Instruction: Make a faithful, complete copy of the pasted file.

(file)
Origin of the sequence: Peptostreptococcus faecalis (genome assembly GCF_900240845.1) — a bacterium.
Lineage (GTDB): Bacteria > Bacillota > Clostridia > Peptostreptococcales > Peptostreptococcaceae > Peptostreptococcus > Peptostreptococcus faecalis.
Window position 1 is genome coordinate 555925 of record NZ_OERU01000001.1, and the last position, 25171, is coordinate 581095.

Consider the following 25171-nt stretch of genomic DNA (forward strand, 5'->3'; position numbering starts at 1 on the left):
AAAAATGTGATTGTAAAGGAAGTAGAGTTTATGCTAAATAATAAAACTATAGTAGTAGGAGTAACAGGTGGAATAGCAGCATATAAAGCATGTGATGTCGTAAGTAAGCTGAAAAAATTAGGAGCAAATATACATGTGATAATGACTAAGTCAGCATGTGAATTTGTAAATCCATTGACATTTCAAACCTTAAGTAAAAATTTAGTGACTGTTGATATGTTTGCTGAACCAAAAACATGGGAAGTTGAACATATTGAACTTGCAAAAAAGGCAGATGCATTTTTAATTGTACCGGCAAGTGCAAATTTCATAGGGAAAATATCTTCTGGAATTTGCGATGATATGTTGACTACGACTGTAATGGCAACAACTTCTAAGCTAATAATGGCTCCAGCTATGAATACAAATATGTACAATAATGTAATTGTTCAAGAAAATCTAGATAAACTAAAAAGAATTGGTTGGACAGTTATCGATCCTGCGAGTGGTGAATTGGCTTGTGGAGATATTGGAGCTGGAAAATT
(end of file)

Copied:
Origin of the sequence: Peptostreptococcus faecalis (genome assembly GCF_900240845.1) — a bacterium.
Lineage (GTDB): Bacteria > Bacillota > Clostridia > Peptostreptococcales > Peptostreptococcaceae > Peptostreptococcus > Peptostreptococcus faecalis.
Window position 1 is genome coordinate 555925 of record NZ_OERU01000001.1, and the last position, 25171, is coordinate 581095.

Consider the following 25171-nt stretch of genomic DNA (forward strand, 5'->3'; position numbering starts at 1 on the left):
AAAAATGTGATTGTAAAGGAAGTAGAGTTTATGCTAAATAATAAAACTATAGTAGTAGGAGTAACAGGTGGAATAGCAGCATATAAAGCATGTGATGTCGTAAGTAAGCTGAAAAAATTAGGAGCAAATATACATGTGATAATGACTAAGTCAGCATGTGAATTTGTAAATCCATTGACATTTCAAACCTTAAGTAAAAATTTAGTGACTGTTGATATGTTTGCTGAACCAAAAACATGGGAAGTTGAACATATTGAACTTGCAAAAAAGGCAGATGCATTTTTAATTGTACCGGCAAGTGCAAATTTCATAGGGAAAATATCTTCTGGAATTTGCGATGATATGTTGACTACGACTGTAATGGCAACAACTTCTAAGCTAATAATGGCTCCAGCTATGAATACAAATATGTACAATAATGTAATTGTTCAAGAAAATCTAGATAAACTAAAAAGAATTGGTTGGACAGTTATCGATCCTGCGAGTGGTGAATTGGCTTGTGGAGATATTGGAGCTGGAAAATT